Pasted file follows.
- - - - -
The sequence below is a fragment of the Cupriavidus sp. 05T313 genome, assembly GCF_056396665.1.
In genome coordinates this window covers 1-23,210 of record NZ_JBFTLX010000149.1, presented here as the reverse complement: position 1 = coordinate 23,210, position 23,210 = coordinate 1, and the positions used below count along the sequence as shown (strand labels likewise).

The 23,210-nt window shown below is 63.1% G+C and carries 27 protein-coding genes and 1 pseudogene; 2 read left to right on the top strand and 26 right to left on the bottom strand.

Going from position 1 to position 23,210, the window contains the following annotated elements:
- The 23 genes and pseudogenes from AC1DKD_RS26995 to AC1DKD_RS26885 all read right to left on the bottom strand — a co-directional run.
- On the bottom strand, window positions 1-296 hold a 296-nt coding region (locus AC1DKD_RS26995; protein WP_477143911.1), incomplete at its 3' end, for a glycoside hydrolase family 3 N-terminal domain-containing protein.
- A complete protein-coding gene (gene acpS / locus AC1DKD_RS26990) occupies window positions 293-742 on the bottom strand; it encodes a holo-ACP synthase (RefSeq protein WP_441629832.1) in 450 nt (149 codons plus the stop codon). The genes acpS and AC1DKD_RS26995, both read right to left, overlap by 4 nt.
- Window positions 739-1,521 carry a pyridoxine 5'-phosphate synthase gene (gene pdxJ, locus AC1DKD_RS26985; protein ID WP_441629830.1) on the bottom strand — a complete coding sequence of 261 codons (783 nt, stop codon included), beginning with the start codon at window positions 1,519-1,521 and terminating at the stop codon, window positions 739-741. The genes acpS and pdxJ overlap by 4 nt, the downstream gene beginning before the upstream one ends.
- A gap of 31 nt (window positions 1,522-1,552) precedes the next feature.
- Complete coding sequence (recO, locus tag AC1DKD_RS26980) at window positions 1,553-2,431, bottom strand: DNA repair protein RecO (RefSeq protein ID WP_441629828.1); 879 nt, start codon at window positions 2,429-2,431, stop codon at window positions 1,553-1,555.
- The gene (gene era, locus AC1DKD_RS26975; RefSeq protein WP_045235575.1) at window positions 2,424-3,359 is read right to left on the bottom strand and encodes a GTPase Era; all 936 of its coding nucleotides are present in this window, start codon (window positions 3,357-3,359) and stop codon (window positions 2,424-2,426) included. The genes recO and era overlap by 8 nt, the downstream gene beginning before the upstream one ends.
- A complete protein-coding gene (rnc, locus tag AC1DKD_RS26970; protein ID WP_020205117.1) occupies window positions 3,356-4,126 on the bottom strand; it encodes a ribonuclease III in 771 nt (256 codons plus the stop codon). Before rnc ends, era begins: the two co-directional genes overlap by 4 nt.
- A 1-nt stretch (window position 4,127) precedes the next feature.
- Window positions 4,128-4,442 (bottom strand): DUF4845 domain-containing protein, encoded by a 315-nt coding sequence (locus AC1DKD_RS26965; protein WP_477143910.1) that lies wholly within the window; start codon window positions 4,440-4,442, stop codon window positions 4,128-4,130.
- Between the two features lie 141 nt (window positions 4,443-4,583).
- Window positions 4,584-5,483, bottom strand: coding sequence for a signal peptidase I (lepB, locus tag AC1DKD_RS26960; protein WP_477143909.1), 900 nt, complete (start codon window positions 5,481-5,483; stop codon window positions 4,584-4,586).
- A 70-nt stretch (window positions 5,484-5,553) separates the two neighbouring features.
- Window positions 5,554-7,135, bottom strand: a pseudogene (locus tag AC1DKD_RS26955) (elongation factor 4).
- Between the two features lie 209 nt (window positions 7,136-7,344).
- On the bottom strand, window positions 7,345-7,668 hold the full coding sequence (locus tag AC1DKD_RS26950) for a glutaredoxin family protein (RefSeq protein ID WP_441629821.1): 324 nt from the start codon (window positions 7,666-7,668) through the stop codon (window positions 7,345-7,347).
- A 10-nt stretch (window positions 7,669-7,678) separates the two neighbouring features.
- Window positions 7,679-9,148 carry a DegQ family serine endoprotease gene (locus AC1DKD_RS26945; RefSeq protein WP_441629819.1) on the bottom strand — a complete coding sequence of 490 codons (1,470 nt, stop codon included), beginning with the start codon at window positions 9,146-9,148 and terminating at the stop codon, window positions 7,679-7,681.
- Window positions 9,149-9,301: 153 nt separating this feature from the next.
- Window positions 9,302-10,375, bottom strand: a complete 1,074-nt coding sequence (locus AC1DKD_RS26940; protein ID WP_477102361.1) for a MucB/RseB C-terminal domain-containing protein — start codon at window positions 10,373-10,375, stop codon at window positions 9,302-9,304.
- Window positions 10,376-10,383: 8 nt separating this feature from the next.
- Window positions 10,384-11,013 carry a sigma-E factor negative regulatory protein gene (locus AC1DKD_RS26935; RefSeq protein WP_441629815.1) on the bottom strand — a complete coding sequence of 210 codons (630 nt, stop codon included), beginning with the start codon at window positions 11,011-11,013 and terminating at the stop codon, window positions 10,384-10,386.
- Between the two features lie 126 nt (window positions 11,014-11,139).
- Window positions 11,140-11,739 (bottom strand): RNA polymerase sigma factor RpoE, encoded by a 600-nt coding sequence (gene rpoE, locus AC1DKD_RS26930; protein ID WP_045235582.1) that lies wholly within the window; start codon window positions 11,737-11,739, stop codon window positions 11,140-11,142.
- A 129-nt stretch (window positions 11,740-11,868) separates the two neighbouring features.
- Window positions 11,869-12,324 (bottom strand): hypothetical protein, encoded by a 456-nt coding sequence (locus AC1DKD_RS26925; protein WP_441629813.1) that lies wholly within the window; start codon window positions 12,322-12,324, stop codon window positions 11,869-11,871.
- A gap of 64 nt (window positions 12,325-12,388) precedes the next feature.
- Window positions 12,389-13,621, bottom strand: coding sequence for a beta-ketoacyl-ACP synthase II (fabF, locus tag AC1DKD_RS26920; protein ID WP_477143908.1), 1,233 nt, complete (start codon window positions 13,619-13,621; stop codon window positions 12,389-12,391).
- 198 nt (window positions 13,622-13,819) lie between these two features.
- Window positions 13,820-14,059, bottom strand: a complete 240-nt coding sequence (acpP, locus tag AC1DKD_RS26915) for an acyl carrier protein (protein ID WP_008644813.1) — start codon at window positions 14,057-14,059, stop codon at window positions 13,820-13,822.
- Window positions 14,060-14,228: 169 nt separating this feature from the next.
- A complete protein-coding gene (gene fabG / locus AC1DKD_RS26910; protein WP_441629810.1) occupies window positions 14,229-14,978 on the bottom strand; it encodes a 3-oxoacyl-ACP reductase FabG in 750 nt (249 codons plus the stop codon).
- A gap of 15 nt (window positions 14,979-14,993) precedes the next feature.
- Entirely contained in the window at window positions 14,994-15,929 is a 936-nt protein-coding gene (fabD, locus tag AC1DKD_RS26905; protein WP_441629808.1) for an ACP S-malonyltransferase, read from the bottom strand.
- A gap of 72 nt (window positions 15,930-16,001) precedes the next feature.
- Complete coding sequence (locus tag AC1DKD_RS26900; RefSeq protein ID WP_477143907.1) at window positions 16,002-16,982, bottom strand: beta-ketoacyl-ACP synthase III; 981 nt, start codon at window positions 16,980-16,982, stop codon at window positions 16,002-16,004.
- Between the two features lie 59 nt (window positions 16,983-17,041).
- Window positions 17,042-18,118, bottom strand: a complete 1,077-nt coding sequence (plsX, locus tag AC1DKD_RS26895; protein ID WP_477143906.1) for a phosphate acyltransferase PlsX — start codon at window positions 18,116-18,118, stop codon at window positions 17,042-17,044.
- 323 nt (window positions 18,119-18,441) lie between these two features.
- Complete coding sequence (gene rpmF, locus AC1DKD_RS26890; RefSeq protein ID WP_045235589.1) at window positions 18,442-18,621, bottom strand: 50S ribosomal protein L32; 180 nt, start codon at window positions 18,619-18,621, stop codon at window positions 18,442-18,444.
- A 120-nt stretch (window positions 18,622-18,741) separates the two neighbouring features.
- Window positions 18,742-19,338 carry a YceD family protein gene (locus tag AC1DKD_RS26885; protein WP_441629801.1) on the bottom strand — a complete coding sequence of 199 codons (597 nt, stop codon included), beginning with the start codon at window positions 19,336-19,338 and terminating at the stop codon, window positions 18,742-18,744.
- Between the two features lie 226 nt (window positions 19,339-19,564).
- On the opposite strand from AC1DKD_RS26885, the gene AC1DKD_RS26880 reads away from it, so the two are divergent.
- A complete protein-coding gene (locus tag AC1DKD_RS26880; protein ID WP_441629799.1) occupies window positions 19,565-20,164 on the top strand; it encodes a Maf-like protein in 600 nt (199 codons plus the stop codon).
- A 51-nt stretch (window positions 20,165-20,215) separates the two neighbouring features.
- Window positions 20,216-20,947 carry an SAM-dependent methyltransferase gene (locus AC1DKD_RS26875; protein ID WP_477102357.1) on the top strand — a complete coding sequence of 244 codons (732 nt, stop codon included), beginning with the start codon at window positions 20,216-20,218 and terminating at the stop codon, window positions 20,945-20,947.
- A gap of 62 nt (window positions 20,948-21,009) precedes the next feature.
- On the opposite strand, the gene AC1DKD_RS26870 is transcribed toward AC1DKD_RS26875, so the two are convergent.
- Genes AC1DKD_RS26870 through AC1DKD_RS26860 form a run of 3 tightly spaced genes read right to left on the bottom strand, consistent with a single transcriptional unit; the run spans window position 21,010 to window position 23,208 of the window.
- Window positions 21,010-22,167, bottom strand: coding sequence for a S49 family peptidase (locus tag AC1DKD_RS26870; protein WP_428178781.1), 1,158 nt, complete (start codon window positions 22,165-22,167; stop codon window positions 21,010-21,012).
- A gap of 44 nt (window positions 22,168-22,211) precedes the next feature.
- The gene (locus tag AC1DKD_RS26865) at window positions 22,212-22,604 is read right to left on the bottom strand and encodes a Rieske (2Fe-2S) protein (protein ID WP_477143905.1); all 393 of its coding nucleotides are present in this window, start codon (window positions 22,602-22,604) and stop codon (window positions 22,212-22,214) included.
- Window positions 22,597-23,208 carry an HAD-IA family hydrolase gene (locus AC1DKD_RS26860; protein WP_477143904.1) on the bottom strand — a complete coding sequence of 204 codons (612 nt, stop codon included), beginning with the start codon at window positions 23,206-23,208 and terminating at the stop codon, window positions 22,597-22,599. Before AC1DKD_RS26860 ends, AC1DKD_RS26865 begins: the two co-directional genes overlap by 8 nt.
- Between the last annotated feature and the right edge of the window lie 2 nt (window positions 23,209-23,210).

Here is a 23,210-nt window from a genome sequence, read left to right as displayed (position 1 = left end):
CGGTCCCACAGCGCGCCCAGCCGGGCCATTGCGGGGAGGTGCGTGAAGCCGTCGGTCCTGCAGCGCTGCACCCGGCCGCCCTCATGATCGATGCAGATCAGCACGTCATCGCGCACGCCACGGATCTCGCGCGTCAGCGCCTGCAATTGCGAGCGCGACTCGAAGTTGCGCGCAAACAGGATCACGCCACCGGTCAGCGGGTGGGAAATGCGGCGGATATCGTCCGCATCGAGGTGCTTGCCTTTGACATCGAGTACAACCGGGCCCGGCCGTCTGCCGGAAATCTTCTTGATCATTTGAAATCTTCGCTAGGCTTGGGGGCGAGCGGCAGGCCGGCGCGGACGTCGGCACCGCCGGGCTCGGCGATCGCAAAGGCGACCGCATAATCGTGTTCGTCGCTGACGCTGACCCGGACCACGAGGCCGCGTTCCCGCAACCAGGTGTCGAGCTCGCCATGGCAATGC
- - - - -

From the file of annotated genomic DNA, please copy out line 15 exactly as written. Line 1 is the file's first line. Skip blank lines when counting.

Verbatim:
- Between the two features lie 141 nt (window positions 4,443-4,583).